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A Better Giving Tuesday, Part 4 - Dump Your Old Goals

Jennifer Mulholland & Jeff Shuck
October 21, 2020

Planning your Giving Tuesday and year-end campaign has gotten more difficult than ever. The pandemic, the economy, the election, and the ongoing work for social justice have rightly distracted the attention of your donors and raised real questions about how – and whether – to cut through that clutter. 

In no area is the water murkier than in the realm of goal-setting. In part four of our six-part series on planning for a better Giving Tuesday and year-end campaign, we're going to tackle one of the biggest questions we're fielding from people like you every day.

Challenge 4:
We’re consistently tracking well below our goals, but we’re getting pressure to close the gap this fall. How do we set goals that satisfy our program needs, respond to management pressure, and give us a realistic target we can hit?

Recommendation:
Dump Your Old Goals

The Details:
We've been giving this advice since the start of the pandemic: honestly, the goals you set back in January have almost no relevance anymore.

While that might be frustrating, the fact is that movements are more than metrics. Many of the solicitations we're seeing appear to be need-driven rather than story driven. We aren't trying to minimize your needs, but realize that asking for money because you need it is one of the least compelling ways to ask.

Now is the time to think in terms of long-term cultivation as well as short-term results. What's the longer-term narrative you can create? If you’ve already been hitting your lists with asks heavily throughout the year, it may make more sense to consider a “Gratitude Tuesday” campaign instead of a Giving Tuesday campaign — thanking your donors for their support instead of asking them for more help. 

First Steps:

  1. Benchmark your goals not against the industry or your own plans from January, but against what you’ve actually achieved this year. If you have been running 20% down, take your initial goal and reduce it by the same amount.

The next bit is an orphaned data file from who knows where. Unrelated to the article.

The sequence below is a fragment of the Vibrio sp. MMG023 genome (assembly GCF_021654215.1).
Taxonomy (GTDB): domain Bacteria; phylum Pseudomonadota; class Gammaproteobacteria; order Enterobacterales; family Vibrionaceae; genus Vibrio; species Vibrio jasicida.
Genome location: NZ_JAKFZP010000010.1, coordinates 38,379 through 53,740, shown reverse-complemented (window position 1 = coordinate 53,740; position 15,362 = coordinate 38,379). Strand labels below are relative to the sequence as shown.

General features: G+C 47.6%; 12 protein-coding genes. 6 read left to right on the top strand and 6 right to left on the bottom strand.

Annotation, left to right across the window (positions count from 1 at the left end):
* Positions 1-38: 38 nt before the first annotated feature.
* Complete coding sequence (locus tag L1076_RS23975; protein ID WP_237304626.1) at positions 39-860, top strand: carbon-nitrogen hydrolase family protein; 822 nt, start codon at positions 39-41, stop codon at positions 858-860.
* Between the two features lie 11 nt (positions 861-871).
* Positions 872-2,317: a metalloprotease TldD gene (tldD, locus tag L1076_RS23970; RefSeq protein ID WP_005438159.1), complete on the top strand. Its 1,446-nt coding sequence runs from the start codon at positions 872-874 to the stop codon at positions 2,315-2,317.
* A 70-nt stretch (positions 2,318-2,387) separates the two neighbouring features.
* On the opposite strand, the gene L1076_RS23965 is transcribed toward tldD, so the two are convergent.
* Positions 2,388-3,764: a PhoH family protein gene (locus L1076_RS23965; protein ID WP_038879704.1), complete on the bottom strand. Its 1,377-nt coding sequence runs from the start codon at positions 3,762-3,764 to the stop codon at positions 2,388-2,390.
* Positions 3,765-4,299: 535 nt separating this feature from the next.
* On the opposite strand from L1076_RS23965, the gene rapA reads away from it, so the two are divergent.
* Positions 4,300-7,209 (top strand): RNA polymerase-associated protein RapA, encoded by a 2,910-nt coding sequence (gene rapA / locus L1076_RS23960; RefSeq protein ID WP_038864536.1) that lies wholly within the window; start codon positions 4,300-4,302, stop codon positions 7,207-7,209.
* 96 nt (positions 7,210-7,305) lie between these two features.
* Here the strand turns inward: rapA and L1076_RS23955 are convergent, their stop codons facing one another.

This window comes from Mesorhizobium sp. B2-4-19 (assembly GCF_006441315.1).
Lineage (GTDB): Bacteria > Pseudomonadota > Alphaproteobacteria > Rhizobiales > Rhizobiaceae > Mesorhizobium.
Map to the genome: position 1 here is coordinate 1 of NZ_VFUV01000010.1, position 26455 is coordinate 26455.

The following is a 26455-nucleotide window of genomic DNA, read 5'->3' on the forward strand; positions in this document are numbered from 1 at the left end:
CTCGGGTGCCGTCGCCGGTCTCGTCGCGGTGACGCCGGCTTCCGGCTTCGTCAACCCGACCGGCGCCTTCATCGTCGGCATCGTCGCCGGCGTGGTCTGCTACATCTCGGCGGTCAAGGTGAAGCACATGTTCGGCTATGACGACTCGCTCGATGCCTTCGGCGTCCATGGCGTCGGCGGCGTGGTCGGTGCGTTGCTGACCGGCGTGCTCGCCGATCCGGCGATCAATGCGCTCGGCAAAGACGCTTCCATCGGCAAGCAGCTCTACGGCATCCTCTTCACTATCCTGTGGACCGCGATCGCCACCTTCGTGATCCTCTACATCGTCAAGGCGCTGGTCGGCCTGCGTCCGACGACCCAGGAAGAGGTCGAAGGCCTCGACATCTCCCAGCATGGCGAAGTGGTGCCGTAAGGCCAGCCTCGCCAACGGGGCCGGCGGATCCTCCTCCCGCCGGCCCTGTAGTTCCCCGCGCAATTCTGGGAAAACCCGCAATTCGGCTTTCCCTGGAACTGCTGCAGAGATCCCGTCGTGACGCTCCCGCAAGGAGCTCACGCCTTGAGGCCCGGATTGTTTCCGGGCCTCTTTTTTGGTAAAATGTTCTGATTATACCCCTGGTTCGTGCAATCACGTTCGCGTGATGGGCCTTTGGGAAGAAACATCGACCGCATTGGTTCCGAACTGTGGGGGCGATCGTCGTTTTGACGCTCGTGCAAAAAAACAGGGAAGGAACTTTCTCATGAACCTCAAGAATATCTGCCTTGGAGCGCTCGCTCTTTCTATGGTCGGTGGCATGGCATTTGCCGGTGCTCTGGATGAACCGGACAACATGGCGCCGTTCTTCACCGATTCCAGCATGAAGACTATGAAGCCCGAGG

2. With the segmentation you created earlier (see part 3 of this series), it may be helpful to create goals other than financial goals for some segments. For example, rather than a financial goal, you might set a goal to get 100% participation in order to keep supporters engaged.
  3. Report and readjust throughout the campaign! This is a year to try new things and learn.

There are a lot of ways to measure success. Financial results are important, but those aren't the only metrics that matter. And, with what appears to be another six months of pandemic ahead of us, it may not make sense to hit your donors with everything you have right now. Slow down, take another look at your goals, and set a bar that you can hit.

We'll dive more deeply into slowing down in parts five and six of the series over the next several days. Until then, be sure to download our free guide with all of these tips and more. 

Polaris Fall 2020 Campaign Download Cover

Times are tough. Fundraising doesn't have to be. 

Let us help you navigate your way to better results with Polaris, our service to help your plan a better, more effective Giving Tuesday and year-end campaign.

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